Yale chemist receives NIH Young Investigator Award for antibody targeting

October 23, 2007

New Haven, Conn. -- David Spiegel, assistant professor of organic chemistry at Yale, has received a $1.5 million National Institutes of Health (NIH) Director's New Innovator Award that will support his work designing a "rational" approach for using antibodies to target a wide variety of cells and disease types.

The New Innovator Awards are reserved for investigators of exceptional promise, who are just beginning their careers and have not yet received a regular research grant from the NIH. "New investigators are the future of science, and innovative ideas are its lifeblood," said NIH Director Elias Zerhouni, M.D. "The creative scientists we recognize are well-positioned to make significant and potentially transformative discoveries in a variety of areas."

The NIH award will fund Spiegel's project titled "Small-Molecule Antibody Recruiting Therapeutics for Treating Human Disease," in which he is exploring a novel approach to using antibodies that recognize a single small molecule as a universal agent for targeting and destroying many different pathogens and various types of diseased cells.

For many years, physicians and scientists have used the common small molecule dinitrophenyl (DNP) chloride in immunizations in order to generate anti-DNP antibodies as a test of the status of the immune system. Spiegel is now coupling DNP with agents that recognize pathogens like HIV or surface elements of specific cell types. He theorizes that when cells, bacteria or viruses are exposed to these compounds, they will effectively become "coated" with DNP, attract the anti-DNP antibodies and then be destroyed.

"Scientists have found that for no apparent reason, about 20 percent of people already have DNP antibodies in their system, and it is easy and harmless to induce DNP-antibody production," said Spiegel. "Our task will be to rationally design the DNP-compounds that recognize pathogens and act as 'magnets' for the antibody."

"Rational design is the key and the advantage to this approach," Spiegel said. "Rather than using the brute force approach of screening combinatorial libraries of synthetic compounds, we already have cell-specific and pathogen-specific targeting molecules we can use or modify."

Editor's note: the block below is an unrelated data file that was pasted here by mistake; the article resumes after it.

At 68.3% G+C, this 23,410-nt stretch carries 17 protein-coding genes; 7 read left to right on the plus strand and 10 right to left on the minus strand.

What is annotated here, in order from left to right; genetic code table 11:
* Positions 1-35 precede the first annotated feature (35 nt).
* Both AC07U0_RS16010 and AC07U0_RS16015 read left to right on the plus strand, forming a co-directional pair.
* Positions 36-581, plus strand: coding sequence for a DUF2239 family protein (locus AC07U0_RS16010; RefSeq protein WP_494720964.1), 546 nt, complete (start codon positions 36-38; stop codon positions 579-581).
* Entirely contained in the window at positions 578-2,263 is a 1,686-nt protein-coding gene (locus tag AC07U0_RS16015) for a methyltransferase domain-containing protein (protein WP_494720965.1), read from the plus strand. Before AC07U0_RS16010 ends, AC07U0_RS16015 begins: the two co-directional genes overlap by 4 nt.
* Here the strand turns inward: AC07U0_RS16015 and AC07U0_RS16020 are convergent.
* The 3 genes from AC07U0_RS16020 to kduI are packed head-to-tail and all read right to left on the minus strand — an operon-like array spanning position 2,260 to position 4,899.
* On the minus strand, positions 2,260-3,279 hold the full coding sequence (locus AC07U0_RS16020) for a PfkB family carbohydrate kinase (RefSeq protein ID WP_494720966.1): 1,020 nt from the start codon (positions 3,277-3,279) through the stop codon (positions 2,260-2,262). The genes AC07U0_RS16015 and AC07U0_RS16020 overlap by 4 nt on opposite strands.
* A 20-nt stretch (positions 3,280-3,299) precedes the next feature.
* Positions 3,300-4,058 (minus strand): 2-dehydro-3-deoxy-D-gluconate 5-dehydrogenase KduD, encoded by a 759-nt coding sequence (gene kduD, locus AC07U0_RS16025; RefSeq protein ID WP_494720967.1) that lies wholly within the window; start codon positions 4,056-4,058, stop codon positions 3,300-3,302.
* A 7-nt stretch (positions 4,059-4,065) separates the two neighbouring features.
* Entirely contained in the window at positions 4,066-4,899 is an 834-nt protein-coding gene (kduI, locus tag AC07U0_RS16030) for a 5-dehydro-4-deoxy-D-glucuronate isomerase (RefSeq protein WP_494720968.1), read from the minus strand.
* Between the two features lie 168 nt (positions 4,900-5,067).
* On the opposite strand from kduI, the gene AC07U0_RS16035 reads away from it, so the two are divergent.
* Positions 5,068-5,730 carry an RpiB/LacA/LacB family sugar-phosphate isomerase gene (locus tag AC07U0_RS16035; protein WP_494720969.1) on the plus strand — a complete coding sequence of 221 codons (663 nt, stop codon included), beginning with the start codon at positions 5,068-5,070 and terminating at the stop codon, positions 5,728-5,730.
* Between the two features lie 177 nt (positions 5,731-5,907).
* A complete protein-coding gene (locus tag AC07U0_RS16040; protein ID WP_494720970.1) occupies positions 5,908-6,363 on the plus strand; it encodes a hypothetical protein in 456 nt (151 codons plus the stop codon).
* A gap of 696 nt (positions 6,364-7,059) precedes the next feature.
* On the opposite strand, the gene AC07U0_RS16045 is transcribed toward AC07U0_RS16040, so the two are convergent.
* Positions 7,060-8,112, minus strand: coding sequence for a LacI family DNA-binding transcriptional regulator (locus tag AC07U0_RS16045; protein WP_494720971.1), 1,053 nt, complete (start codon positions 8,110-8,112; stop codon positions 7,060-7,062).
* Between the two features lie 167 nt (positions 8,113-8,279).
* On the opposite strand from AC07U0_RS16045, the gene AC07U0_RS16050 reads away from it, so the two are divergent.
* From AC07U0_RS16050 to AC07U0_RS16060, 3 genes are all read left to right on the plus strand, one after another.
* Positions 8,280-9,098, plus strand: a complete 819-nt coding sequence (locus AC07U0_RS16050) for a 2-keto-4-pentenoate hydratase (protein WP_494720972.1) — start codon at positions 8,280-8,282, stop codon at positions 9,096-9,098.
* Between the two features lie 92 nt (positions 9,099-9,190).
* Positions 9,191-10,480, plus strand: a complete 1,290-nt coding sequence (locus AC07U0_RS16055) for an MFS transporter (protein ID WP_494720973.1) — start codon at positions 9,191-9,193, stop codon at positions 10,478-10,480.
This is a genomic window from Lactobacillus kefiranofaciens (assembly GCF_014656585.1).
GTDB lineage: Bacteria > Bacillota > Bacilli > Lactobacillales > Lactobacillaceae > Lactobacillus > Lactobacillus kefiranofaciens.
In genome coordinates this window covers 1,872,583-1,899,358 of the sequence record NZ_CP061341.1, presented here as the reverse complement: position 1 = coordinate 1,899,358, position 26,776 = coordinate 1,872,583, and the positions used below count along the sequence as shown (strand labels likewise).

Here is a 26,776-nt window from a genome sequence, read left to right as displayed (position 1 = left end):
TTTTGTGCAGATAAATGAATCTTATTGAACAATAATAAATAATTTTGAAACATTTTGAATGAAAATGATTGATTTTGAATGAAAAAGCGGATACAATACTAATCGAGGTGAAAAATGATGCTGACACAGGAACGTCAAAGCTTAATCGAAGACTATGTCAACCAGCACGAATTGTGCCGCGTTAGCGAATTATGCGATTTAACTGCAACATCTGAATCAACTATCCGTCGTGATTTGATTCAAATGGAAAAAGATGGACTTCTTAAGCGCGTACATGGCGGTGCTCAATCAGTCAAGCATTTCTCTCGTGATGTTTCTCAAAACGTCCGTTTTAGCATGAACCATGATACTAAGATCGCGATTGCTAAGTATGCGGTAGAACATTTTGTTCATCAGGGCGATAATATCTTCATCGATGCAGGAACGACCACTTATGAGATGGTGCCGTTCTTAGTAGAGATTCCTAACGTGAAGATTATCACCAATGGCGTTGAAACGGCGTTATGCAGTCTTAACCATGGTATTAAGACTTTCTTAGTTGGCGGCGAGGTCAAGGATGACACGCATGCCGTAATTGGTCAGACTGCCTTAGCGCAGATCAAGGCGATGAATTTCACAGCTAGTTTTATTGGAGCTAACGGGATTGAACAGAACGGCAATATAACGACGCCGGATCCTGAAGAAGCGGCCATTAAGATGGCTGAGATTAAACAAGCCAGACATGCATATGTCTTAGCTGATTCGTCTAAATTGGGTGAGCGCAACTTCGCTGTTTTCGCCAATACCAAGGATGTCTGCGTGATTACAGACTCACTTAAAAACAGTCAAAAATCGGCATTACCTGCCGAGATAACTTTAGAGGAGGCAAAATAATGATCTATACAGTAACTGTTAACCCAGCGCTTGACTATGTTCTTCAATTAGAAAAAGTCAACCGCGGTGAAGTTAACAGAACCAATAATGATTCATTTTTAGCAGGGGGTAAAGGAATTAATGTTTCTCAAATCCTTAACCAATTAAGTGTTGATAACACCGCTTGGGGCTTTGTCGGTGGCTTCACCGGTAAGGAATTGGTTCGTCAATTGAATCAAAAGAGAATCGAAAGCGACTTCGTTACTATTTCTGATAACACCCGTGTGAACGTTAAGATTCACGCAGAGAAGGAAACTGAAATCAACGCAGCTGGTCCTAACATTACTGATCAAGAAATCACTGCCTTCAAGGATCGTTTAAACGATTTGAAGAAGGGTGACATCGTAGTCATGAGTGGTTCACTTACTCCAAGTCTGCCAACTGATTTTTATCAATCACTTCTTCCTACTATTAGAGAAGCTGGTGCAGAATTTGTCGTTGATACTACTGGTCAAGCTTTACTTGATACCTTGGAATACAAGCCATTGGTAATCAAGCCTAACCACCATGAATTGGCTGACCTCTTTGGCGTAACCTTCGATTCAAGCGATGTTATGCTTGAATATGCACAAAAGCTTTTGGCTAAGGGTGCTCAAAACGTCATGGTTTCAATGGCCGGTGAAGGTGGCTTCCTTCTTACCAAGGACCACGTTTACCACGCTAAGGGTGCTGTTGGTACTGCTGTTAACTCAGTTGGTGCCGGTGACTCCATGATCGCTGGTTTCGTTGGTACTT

As a synthetic chemist, Spiegel will identify the best pathogen-targeting molecules and the best way of arranging them in relationship to DNP in order to attract DNP-antibodies to the constructed compound. As a physician, his aim is to redirect the immune system to deal as simply as possible with multiple "diseases."

The five-year grant to Spiegel, was among the first group of Innovator Awards in the NIH Roadmap for Medical Research Initiative that tests new approaches to supporting research. Awards were made to 30 researchers out of 2200 applicants, of these, only 3 of the awardees, including Spiegel, are in chemistry departments. Yale cell biologist Derek Toomre also received one of the awards for his innovative work on microscopes.

"David Spiegel possesses a stunning and eclectic background that has set the stage for an exciting career in academic science," said Gary Brudvig, professor and chair of Chemistry. "His training in chemistry and medicine combine to bring great promise to this new area of therapeutics. We are delighted that his creativity and potential as an outstanding investigator has been acknowledged through this NIH award."

Spiegel earned his undergraduate degree with highest honors at Harvard. He matriculated at Yale University in the MD/PhD program, and due to his great interest in chemistry completed the PhD portion of his program pursuing projects in organic synthesis in the laboratory of John Wood. After his postdoctoral training with Stuart L. Schreiber at Harvard, he joined the Yale faculty of in the Department of Chemistry in July 2007.

The NIH Roadmap for Medical Research is a series of far reaching initiatives designed to transform the nation's medical research capabilities and the conceptual and technological breakthroughs likely to emerge from these highly innovative approaches to major research challenges are expected to speed progress toward important medical advances.
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Yale University

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